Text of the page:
Abstract

This article compares life cycle assessment studies performed on imaging equipment for the consumer market in order to identify common practices, limitations, areas for improvement, and opportunities for standardization. The analysis suggests that comparisons across studies are significantly hampered by variability in scope, transparency, data sources, and assumptions; it identifies sources of discrepancy and variability. Of particular concern to printing devices was the definition of a functional unit, which can vary significantly depending on the capabilities and use patterns of a printer. Standardization of the functional unit and related assumptions has a high potential to increase quantitative comparability across studies. At the same time, standardizing the functional unit by paper usage excludes the possibility of comparison to alternative communication media.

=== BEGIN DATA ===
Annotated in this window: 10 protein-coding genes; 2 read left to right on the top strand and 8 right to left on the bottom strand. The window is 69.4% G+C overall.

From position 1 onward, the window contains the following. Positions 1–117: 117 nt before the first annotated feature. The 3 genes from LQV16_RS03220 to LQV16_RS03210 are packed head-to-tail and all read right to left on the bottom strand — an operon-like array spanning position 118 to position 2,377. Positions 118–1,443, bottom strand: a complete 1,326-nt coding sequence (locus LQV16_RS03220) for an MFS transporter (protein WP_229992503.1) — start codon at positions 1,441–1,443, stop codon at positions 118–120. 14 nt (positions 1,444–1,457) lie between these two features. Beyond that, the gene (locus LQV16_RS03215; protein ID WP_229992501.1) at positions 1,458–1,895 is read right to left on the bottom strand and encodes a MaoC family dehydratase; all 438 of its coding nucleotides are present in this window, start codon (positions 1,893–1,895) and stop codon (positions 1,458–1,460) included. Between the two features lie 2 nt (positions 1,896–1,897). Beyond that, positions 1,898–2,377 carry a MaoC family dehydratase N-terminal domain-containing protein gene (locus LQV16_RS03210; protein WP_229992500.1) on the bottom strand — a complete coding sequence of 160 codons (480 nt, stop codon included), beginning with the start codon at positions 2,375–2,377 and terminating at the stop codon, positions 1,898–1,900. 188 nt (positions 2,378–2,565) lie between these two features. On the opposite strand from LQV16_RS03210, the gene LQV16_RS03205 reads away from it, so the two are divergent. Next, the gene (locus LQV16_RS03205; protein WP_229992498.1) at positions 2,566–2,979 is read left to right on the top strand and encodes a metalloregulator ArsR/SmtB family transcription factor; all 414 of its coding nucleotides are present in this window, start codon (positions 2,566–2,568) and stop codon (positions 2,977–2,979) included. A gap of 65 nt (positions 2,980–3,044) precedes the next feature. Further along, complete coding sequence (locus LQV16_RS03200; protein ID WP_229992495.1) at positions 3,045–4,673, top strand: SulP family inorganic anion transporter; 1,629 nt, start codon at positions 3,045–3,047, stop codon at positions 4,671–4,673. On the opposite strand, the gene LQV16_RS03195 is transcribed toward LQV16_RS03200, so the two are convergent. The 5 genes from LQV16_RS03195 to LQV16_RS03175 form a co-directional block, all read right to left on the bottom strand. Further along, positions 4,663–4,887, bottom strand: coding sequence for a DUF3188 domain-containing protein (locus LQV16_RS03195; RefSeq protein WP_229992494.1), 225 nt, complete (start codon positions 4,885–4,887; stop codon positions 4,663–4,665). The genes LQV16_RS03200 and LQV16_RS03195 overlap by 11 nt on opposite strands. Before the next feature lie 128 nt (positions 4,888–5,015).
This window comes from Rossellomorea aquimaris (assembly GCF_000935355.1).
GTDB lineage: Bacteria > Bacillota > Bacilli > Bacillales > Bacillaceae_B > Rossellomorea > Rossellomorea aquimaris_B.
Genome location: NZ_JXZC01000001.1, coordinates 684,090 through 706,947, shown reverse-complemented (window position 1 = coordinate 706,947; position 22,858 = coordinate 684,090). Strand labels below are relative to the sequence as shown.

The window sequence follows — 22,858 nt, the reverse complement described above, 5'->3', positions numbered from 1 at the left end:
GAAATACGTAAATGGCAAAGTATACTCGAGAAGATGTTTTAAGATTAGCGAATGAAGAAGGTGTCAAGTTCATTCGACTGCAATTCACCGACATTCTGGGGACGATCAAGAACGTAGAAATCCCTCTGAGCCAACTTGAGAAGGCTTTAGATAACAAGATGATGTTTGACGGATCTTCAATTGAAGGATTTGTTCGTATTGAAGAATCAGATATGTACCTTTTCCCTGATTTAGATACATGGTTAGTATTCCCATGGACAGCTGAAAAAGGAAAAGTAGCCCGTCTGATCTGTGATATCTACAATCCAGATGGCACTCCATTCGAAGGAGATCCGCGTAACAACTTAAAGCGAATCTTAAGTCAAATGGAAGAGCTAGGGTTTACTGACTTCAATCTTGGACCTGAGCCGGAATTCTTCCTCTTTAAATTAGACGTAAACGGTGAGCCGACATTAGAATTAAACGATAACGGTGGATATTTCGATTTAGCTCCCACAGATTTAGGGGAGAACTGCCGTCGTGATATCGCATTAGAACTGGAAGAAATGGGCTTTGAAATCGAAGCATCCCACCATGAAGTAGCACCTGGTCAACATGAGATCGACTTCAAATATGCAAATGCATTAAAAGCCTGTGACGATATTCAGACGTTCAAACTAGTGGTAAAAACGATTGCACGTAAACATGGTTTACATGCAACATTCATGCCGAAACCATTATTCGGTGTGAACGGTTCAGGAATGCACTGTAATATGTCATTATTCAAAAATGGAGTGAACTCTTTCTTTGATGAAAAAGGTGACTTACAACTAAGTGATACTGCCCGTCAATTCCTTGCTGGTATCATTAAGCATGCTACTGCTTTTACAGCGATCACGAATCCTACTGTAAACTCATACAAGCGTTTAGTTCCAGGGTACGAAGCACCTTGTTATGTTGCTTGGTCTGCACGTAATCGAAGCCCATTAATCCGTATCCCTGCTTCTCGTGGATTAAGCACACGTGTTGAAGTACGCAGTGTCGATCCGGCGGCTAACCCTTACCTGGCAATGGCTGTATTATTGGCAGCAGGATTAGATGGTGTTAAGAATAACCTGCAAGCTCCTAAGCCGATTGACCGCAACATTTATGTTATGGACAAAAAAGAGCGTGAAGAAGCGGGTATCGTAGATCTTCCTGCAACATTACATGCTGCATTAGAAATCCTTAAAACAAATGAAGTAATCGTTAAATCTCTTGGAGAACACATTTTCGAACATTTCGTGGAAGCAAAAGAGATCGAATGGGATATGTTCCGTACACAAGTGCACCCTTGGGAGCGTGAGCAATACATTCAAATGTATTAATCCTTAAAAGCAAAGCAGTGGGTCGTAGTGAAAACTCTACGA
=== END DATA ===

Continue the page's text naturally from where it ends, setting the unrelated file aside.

Publication Date

2012

Comments

Note: imported from RIT’s Digital Media Library running on DSpace to RIT Scholar Works in February 2014.

Document Type

Article

Department, Program, or Center

Accounting (SCB)

Campus

RIT – Main Campus

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